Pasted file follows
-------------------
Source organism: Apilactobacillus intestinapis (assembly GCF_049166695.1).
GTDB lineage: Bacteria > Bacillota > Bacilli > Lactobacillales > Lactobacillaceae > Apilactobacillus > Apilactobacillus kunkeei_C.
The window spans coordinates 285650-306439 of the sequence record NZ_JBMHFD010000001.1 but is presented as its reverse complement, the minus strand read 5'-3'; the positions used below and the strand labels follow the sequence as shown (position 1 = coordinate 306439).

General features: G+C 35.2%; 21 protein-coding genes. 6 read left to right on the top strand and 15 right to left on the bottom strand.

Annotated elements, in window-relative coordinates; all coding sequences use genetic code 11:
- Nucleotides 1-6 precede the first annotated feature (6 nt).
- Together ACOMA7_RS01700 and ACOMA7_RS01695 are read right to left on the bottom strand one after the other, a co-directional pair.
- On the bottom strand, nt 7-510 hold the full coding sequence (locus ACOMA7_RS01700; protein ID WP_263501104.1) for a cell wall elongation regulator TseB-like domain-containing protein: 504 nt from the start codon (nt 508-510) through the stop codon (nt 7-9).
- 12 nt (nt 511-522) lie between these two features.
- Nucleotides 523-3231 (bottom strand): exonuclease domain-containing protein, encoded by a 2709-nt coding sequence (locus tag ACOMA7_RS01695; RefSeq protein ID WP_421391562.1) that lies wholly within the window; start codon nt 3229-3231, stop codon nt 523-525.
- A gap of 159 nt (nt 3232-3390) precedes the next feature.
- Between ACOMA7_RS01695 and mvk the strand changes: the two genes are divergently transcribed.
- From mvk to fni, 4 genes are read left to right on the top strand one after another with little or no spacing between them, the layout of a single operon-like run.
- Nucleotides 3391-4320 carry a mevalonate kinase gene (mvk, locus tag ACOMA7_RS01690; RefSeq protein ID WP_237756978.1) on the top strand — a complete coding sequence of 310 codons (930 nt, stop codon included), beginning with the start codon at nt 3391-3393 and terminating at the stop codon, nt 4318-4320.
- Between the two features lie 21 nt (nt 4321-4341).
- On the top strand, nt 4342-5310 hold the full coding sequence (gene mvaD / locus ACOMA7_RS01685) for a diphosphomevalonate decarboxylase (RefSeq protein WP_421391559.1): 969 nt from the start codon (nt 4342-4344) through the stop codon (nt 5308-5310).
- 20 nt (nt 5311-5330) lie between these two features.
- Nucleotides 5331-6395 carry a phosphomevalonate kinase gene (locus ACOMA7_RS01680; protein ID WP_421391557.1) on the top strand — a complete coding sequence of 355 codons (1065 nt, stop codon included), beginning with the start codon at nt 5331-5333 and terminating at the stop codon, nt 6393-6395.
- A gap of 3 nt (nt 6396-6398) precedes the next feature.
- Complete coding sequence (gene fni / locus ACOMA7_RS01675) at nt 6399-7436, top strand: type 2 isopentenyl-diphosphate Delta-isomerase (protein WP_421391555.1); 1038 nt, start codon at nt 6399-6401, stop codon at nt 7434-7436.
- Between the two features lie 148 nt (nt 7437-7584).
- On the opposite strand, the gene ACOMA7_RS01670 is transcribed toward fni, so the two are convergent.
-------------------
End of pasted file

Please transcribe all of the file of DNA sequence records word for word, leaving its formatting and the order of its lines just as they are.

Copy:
Source organism: Apilactobacillus intestinapis (assembly GCF_049166695.1).
GTDB lineage: Bacteria > Bacillota > Bacilli > Lactobacillales > Lactobacillaceae > Apilactobacillus > Apilactobacillus kunkeei_C.
The window spans coordinates 285650-306439 of the sequence record NZ_JBMHFD010000001.1 but is presented as its reverse complement, the minus strand read 5'-3'; the positions used below and the strand labels follow the sequence as shown (position 1 = coordinate 306439).

General features: G+C 35.2%; 21 protein-coding genes. 6 read left to right on the top strand and 15 right to left on the bottom strand.

Annotated elements, in window-relative coordinates; all coding sequences use genetic code 11:
- Nucleotides 1-6 precede the first annotated feature (6 nt).
- Together ACOMA7_RS01700 and ACOMA7_RS01695 are read right to left on the bottom strand one after the other, a co-directional pair.
- On the bottom strand, nt 7-510 hold the full coding sequence (locus ACOMA7_RS01700; protein ID WP_263501104.1) for a cell wall elongation regulator TseB-like domain-containing protein: 504 nt from the start codon (nt 508-510) through the stop codon (nt 7-9).
- 12 nt (nt 511-522) lie between these two features.
- Nucleotides 523-3231 (bottom strand): exonuclease domain-containing protein, encoded by a 2709-nt coding sequence (locus tag ACOMA7_RS01695; RefSeq protein ID WP_421391562.1) that lies wholly within the window; start codon nt 3229-3231, stop codon nt 523-525.
- A gap of 159 nt (nt 3232-3390) precedes the next feature.
- Between ACOMA7_RS01695 and mvk the strand changes: the two genes are divergently transcribed.
- From mvk to fni, 4 genes are read left to right on the top strand one after another with little or no spacing between them, the layout of a single operon-like run.
- Nucleotides 3391-4320 carry a mevalonate kinase gene (mvk, locus tag ACOMA7_RS01690; RefSeq protein ID WP_237756978.1) on the top strand — a complete coding sequence of 310 codons (930 nt, stop codon included), beginning with the start codon at nt 3391-3393 and terminating at the stop codon, nt 4318-4320.
- Between the two features lie 21 nt (nt 4321-4341).
- On the top strand, nt 4342-5310 hold the full coding sequence (gene mvaD / locus ACOMA7_RS01685) for a diphosphomevalonate decarboxylase (RefSeq protein WP_421391559.1): 969 nt from the start codon (nt 4342-4344) through the stop codon (nt 5308-5310).
- 20 nt (nt 5311-5330) lie between these two features.
- Nucleotides 5331-6395 carry a phosphomevalonate kinase gene (locus ACOMA7_RS01680; protein ID WP_421391557.1) on the top strand — a complete coding sequence of 355 codons (1065 nt, stop codon included), beginning with the start codon at nt 5331-5333 and terminating at the stop codon, nt 6393-6395.
- A gap of 3 nt (nt 6396-6398) precedes the next feature.
- Complete coding sequence (gene fni / locus ACOMA7_RS01675) at nt 6399-7436, top strand: type 2 isopentenyl-diphosphate Delta-isomerase (protein WP_421391555.1); 1038 nt, start codon at nt 6399-6401, stop codon at nt 7434-7436.
- Between the two features lie 148 nt (nt 7437-7584).
- On the opposite strand, the gene ACOMA7_RS01670 is transcribed toward fni, so the two are convergent.